China has donated one million doses in two batches to its longtime allies in South Asia.

A Health Ministry official who declined to be identified told Anadolu Agency that the promised dose would be given by the end of April.

Earlier this year Beijing also gave the Pakistan Army an unknown number of doses, which it handed over to the government to administer the vaccine to health care professionals and elderly citizens.

In addition, Pakistan will receive 15 million doses of vaccine from Germany under the World Health Organization-led COVAX facility in May, according to Foreign Minister Shah Mehmood Qureshi, who is on an official visit to Berlin.

COVAX is a global initiative that brings together governments and manufacturers to ensure a COVID-19 vaccine ultimately reaches those most in need, whoever they are and wherever they live.

Grappling with the third wave of the virus, Pakistan is currently vaccinating frontline health workers and people over 50 using China’s Sinopharm and CanSino.

Private hospitals in major cities have also started inoculating with the Russian Sputnik V vaccine imported by a pharmaceutical company.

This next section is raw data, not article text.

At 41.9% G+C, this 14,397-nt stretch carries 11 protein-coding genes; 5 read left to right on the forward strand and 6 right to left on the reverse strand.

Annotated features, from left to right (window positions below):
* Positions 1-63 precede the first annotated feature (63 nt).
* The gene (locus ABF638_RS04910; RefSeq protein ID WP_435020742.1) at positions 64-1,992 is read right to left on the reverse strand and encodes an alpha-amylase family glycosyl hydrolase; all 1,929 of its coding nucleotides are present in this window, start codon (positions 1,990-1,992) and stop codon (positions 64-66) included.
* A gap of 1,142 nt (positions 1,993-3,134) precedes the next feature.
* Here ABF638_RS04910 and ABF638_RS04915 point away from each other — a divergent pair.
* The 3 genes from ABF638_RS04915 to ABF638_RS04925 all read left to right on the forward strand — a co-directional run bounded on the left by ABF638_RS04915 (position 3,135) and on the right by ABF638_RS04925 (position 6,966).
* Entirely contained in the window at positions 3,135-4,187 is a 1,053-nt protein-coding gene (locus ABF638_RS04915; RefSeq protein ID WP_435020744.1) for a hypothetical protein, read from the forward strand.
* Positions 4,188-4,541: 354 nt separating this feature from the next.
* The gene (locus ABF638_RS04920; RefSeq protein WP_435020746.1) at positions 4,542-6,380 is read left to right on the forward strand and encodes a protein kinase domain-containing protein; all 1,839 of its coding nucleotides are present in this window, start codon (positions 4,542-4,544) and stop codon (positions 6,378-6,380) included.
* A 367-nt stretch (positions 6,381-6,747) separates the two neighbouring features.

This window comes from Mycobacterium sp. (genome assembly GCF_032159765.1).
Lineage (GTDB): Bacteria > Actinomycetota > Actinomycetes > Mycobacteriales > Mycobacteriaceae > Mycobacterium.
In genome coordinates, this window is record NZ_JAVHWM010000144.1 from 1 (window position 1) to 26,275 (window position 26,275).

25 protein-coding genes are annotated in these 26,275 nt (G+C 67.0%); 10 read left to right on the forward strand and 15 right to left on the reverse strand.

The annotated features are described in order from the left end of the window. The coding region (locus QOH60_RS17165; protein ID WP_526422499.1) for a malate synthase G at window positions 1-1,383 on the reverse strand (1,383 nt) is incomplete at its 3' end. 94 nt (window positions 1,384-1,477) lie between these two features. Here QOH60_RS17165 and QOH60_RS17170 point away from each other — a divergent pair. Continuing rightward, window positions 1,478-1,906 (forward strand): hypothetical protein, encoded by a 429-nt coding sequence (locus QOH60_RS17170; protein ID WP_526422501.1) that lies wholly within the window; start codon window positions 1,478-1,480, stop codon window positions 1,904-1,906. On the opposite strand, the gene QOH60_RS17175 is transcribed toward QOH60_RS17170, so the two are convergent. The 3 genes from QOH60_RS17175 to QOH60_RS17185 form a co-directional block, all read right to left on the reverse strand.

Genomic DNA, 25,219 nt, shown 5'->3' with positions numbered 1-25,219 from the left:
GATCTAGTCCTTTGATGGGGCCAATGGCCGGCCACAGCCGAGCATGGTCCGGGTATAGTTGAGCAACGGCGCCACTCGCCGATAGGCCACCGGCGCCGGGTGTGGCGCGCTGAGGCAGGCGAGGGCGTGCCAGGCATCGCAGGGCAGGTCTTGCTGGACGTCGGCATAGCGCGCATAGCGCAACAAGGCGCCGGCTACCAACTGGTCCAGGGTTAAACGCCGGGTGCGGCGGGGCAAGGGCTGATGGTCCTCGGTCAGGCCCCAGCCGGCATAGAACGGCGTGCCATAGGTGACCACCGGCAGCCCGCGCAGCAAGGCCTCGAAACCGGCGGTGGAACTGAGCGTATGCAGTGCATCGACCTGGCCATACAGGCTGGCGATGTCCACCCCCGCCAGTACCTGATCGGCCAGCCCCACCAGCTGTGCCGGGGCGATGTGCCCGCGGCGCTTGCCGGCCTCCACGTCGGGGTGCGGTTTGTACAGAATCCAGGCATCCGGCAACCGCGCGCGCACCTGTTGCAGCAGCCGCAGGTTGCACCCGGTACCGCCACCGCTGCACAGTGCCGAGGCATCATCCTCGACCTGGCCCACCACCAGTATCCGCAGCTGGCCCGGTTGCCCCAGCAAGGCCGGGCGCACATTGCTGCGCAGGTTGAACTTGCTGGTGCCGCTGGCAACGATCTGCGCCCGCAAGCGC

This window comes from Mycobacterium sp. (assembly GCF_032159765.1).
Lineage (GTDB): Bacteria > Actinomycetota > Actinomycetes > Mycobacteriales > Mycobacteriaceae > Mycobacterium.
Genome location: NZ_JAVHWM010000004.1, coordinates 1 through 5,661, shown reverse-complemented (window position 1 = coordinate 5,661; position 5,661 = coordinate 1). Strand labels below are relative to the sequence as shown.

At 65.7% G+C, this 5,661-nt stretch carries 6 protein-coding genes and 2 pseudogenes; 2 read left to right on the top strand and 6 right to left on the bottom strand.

The South Asian country has also agreed to the emergency use of the UK’s AstraZeneca and China’s CoronaVac vaccines. The two vaccines, however, have not been given.

Islamabad will receive “millions of doses” of the COVID-19 vaccine in the coming weeks to accelerate the country’s sluggish immunization campaign.

The country’s overall caseload has reached 729,920 with 15,619 deaths, according to the Health Ministry.

The Anadolu Agency website contains only a portion of the news offered to subscribers on the AA News Broadcasting System (HAS), and is in summary form. Please contact us for subscription options.


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Nearly 50 people were injured during clashes with police at a Pakistani temple closed due to Covid-19- The New Indian Express | Instant News